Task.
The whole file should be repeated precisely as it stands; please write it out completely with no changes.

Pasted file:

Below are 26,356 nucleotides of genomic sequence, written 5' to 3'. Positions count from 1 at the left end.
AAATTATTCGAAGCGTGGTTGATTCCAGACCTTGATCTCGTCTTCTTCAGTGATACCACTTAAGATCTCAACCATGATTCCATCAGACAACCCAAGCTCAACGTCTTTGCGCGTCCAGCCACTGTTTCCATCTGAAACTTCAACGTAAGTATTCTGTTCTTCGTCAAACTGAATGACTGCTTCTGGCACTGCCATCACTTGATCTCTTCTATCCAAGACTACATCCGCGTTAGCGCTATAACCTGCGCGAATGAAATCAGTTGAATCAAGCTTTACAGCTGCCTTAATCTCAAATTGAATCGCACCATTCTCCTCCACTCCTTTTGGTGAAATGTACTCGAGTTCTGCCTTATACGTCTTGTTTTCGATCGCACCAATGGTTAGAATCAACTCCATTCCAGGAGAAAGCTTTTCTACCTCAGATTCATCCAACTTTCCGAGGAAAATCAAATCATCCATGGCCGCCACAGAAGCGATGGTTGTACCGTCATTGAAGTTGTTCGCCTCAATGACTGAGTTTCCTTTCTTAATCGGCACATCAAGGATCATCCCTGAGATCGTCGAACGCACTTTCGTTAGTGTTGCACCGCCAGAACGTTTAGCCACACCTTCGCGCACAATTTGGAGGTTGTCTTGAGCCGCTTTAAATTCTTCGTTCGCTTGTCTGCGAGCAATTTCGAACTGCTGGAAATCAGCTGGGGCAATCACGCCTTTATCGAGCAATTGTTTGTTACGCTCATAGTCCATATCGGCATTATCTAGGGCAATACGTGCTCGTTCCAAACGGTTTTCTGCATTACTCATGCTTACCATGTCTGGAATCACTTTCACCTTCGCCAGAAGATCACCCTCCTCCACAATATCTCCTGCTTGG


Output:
Below are 26,356 nucleotides of genomic sequence, written 5' to 3'. Positions count from 1 at the left end.
AAATTATTCGAAGCGTGGTTGATTCCAGACCTTGATCTCGTCTTCTTCAGTGATACCACTTAAGATCTCAACCATGATTCCATCAGACAACCCAAGCTCAACGTCTTTGCGCGTCCAGCCACTGTTTCCATCTGAAACTTCAACGTAAGTATTCTGTTCTTCGTCAAACTGAATGACTGCTTCTGGCACTGCCATCACTTGATCTCTTCTATCCAAGACTACATCCGCGTTAGCGCTATAACCTGCGCGAATGAAATCAGTTGAATCAAGCTTTACAGCTGCCTTAATCTCAAATTGAATCGCACCATTCTCCTCCACTCCTTTTGGTGAAATGTACTCGAGTTCTGCCTTATACGTCTTGTTTTCGATCGCACCAATGGTTAGAATCAACTCCATTCCAGGAGAAAGCTTTTCTACCTCAGATTCATCCAACTTTCCGAGGAAAATCAAATCATCCATGGCCGCCACAGAAGCGATGGTTGTACCGTCATTGAAGTTGTTCGCCTCAATGACTGAGTTTCCTTTCTTAATCGGCACATCAAGGATCATCCCTGAGATCGTCGAACGCACTTTCGTTAGTGTTGCACCGCCAGAACGTTTAGCCACACCTTCGCGCACAATTTGGAGGTTGTCTTGAGCCGCTTTAAATTCTTCGTTCGCTTGTCTGCGAGCAATTTCGAACTGCTGGAAATCAGCTGGGGCAATCACGCCTTTATCGAGCAATTGTTTGTTACGCTCATAGTCCATATCGGCATTATCTAGGGCAATACGTGCTCGTTCCAAACGGTTTTCTGCATTACTCATGCTTACCATGTCTGGAATCACTTTCACCTTCGCCAGAAGATCACCCTCCTCCACAATATCTCCTGCTTGG